possible. There is no question that human milk is uniquely suited to the
optimal development of human babies, from specific nutrition for rapid
brain growth to immune factors for human illness. Breastfed babies enjoy a
reduced occurrence of ear infections, reduced risk of becoming diabetic, a
lower likelihood of being sick or admitted to the hospital in the first
year of life, and a lower statistical likelihood of contracting
meningitis. Breastfed babies are statistically less likely to develop
juvenile cancers or asthma, gastro-intestinal or urinary tract infections,
Some of these statistics may lie in the fact that in the
United States, it is the more affluent and educated mother who tends to
breastfeed her baby. Yet itís true that the protection given by immunity
factors in motherís milk has not been replicated in formula. In the United
States, formula has the added disadvantage of coming from suspect sources.
Currently, no dairy-based formula promises to be BGH-free. And although
Gerber has just promised to eschew genetically engineered baby foods,
soy-based formulas are not, as of this printing, organic. Thus, the
bottlefed baby is exposed to pesticide-laced and genetically engineered
ingredients that the breastfeeding mother can avoid.
also offers immediate benefits to the mother, including decreased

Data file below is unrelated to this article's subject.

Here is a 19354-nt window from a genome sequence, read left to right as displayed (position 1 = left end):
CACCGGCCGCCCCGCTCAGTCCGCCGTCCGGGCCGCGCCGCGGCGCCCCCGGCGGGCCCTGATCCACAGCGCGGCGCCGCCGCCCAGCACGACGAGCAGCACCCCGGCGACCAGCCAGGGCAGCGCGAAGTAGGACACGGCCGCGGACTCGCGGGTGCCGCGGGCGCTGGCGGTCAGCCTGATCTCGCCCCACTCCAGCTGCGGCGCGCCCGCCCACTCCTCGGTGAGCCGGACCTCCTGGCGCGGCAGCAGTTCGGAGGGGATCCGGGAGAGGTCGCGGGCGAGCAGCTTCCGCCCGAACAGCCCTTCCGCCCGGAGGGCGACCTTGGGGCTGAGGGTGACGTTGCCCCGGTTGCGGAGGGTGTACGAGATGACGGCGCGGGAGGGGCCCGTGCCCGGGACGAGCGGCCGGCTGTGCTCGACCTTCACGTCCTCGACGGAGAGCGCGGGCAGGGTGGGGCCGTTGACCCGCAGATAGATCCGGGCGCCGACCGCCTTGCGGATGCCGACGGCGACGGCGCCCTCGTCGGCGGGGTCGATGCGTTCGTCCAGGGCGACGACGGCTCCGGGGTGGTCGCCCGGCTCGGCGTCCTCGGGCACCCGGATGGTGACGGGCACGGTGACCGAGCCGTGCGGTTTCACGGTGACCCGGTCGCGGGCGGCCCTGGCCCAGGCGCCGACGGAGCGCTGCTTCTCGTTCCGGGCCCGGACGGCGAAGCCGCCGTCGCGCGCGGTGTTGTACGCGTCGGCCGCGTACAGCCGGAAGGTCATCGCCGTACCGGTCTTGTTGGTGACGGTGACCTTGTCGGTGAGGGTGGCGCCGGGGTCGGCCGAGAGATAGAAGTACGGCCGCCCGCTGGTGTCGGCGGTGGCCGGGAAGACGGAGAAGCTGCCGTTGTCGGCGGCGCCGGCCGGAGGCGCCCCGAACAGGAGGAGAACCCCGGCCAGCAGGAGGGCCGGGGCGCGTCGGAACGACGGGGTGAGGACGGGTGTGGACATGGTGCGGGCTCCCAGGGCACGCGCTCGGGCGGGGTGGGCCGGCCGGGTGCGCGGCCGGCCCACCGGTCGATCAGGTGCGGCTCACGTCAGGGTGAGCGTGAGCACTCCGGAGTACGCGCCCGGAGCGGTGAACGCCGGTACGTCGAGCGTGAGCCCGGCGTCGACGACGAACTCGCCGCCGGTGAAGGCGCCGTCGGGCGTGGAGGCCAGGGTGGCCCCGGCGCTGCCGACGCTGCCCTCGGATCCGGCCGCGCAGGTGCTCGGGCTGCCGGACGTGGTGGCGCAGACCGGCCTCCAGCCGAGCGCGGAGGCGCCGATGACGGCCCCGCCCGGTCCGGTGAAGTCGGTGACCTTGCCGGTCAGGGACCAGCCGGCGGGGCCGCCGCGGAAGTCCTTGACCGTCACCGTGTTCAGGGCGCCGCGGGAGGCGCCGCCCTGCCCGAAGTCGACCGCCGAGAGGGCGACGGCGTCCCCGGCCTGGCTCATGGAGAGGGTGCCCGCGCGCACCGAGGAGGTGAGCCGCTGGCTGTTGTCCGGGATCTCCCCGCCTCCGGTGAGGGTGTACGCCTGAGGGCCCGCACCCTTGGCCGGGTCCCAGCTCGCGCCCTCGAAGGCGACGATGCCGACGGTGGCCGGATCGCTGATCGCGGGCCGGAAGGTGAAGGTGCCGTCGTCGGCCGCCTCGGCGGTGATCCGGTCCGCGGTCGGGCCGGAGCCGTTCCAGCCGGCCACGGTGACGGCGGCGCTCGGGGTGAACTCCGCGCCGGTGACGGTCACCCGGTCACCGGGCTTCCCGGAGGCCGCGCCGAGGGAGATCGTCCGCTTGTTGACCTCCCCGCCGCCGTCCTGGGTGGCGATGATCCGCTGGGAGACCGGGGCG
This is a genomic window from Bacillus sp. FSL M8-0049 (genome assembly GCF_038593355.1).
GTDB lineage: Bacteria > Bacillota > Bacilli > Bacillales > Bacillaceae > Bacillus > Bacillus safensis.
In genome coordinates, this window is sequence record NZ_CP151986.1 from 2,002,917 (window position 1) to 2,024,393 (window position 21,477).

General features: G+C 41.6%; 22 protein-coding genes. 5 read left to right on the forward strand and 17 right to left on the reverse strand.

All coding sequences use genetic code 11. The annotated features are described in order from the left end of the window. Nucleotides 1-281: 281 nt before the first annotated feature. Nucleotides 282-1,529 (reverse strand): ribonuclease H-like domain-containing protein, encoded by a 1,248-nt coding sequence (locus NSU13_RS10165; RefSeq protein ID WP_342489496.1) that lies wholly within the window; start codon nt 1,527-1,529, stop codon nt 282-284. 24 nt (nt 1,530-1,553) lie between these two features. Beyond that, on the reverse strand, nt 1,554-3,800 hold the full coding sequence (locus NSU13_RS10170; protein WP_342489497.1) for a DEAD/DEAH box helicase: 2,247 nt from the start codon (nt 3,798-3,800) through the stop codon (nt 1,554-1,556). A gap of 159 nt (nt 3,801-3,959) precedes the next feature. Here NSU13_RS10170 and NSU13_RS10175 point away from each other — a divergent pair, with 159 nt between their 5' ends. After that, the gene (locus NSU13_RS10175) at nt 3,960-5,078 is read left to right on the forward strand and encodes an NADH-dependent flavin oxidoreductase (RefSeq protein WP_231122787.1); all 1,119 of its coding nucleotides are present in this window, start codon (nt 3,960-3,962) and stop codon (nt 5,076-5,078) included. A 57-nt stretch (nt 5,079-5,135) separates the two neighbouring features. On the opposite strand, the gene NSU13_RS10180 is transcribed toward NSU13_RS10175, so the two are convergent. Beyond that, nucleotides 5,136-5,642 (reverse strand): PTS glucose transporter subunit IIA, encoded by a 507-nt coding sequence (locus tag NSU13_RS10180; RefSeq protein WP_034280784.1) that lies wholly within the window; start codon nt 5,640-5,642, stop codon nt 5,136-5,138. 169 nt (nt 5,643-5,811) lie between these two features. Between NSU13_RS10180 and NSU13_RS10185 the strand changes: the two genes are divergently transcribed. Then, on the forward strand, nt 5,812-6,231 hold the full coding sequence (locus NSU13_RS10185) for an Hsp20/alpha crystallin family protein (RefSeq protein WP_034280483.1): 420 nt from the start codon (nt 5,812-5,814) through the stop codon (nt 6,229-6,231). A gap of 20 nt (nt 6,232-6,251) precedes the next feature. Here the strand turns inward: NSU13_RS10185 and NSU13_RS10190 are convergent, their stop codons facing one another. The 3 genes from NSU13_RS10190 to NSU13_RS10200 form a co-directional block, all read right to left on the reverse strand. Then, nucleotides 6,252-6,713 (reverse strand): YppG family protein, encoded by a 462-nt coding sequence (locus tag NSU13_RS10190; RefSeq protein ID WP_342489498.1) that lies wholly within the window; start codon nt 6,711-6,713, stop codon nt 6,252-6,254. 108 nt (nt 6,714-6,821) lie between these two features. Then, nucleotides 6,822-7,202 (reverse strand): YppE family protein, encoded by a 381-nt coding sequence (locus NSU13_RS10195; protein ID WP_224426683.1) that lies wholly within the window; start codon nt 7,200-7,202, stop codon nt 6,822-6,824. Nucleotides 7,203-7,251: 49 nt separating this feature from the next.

hemorrhaging and easier postpartum weight loss (breastfeeding uses up to
800 additional calories a day), decreased risk of breast cancer and
osteoporosis, and breastfeeding amenorrhea that can last up to two years
depending on how frequently the baby is nursing. (Use birth control
anyway; you never know when your first ovulation will occur.) In addition,
because breastfeeding triggers the release of prolactin, the "mothering
hormone," it can actually help you cope with the stresses of a new baby.
The Older Baby and Child:
At six months of
age, your babyís digestive system has matured enough to be able to handle
the introduction of solid foods. However, if you want to be able to detect
and avoid the development of food sensitivities and allergies, Martha and
David Kimmel, in their book Mommy Made (and Daddy too): Home Cooking
for a Healthy Baby and Toddler, advise introducing foods one at a time
in a systematic fashion and never giving her the same food for more than
three days in a row. Of course, because children are more susceptible to
the effects of pesticides and hormones added to foods, organic baby food
is best, especially when you make it yourself. The same principles apply
to older children as well: organic whenever possible and variety is the
key to balanced nutrition. Remember, too, that childrenís nutritional
needs are slightly different than an adultís. They generally need more fat
in their diet, some of which can come from "whole" versions of milk
Mommy! Daddy! Where Are You?
As your infant
becomes an older baby, youíll find that sleep issues change ó but they